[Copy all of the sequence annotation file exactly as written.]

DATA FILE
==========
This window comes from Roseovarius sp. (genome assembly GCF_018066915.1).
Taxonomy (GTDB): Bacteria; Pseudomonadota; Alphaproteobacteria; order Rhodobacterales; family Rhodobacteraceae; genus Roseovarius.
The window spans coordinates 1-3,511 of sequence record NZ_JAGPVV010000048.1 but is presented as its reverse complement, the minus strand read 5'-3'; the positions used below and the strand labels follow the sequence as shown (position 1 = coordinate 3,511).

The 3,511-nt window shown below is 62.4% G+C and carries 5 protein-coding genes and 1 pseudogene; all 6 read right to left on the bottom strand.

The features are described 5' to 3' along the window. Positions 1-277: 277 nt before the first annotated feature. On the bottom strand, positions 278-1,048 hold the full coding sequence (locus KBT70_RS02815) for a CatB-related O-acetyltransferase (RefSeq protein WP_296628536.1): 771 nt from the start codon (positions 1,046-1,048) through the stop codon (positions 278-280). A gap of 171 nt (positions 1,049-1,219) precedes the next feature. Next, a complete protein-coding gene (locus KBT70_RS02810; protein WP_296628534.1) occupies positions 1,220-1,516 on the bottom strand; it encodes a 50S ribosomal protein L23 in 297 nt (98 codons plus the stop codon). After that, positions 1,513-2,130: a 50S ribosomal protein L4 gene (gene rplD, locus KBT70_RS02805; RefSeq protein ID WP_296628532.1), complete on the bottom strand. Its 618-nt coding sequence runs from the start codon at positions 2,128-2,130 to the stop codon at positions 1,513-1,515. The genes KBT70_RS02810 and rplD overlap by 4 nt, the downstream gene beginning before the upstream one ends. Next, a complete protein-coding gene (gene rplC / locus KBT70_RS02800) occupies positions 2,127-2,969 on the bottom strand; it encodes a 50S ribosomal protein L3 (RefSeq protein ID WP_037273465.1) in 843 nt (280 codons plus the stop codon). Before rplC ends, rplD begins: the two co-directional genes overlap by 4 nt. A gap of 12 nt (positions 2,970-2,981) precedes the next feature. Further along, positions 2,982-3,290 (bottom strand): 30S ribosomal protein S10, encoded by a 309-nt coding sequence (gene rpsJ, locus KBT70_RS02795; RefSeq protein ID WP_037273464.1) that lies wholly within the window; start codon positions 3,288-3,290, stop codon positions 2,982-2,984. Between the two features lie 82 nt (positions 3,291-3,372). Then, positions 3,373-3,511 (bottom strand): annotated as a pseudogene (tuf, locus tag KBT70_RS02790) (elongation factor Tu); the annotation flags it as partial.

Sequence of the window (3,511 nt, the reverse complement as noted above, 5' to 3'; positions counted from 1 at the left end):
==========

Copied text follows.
This window comes from Roseovarius sp. (genome assembly GCF_018066915.1).
Taxonomy (GTDB): Bacteria; Pseudomonadota; Alphaproteobacteria; order Rhodobacterales; family Rhodobacteraceae; genus Roseovarius.
The window spans coordinates 1-3,511 of sequence record NZ_JAGPVV010000048.1 but is presented as its reverse complement, the minus strand read 5'-3'; the positions used below and the strand labels follow the sequence as shown (position 1 = coordinate 3,511).

The 3,511-nt window shown below is 62.4% G+C and carries 5 protein-coding genes and 1 pseudogene; all 6 read right to left on the bottom strand.

The features are described 5' to 3' along the window. Positions 1-277: 277 nt before the first annotated feature. On the bottom strand, positions 278-1,048 hold the full coding sequence (locus KBT70_RS02815) for a CatB-related O-acetyltransferase (RefSeq protein WP_296628536.1): 771 nt from the start codon (positions 1,046-1,048) through the stop codon (positions 278-280). A gap of 171 nt (positions 1,049-1,219) precedes the next feature. Next, a complete protein-coding gene (locus KBT70_RS02810; protein WP_296628534.1) occupies positions 1,220-1,516 on the bottom strand; it encodes a 50S ribosomal protein L23 in 297 nt (98 codons plus the stop codon). After that, positions 1,513-2,130: a 50S ribosomal protein L4 gene (gene rplD, locus KBT70_RS02805; RefSeq protein ID WP_296628532.1), complete on the bottom strand. Its 618-nt coding sequence runs from the start codon at positions 2,128-2,130 to the stop codon at positions 1,513-1,515. The genes KBT70_RS02810 and rplD overlap by 4 nt, the downstream gene beginning before the upstream one ends. Next, a complete protein-coding gene (gene rplC / locus KBT70_RS02800) occupies positions 2,127-2,969 on the bottom strand; it encodes a 50S ribosomal protein L3 (RefSeq protein ID WP_037273465.1) in 843 nt (280 codons plus the stop codon). Before rplC ends, rplD begins: the two co-directional genes overlap by 4 nt. A gap of 12 nt (positions 2,970-2,981) precedes the next feature. Further along, positions 2,982-3,290 (bottom strand): 30S ribosomal protein S10, encoded by a 309-nt coding sequence (gene rpsJ, locus KBT70_RS02795; RefSeq protein ID WP_037273464.1) that lies wholly within the window; start codon positions 3,288-3,290, stop codon positions 2,982-2,984. Between the two features lie 82 nt (positions 3,291-3,372). Then, positions 3,373-3,511 (bottom strand): annotated as a pseudogene (tuf, locus tag KBT70_RS02790) (elongation factor Tu); the annotation flags it as partial.

Sequence of the window (3,511 nt, the reverse complement as noted above, 5' to 3'; positions counted from 1 at the left end):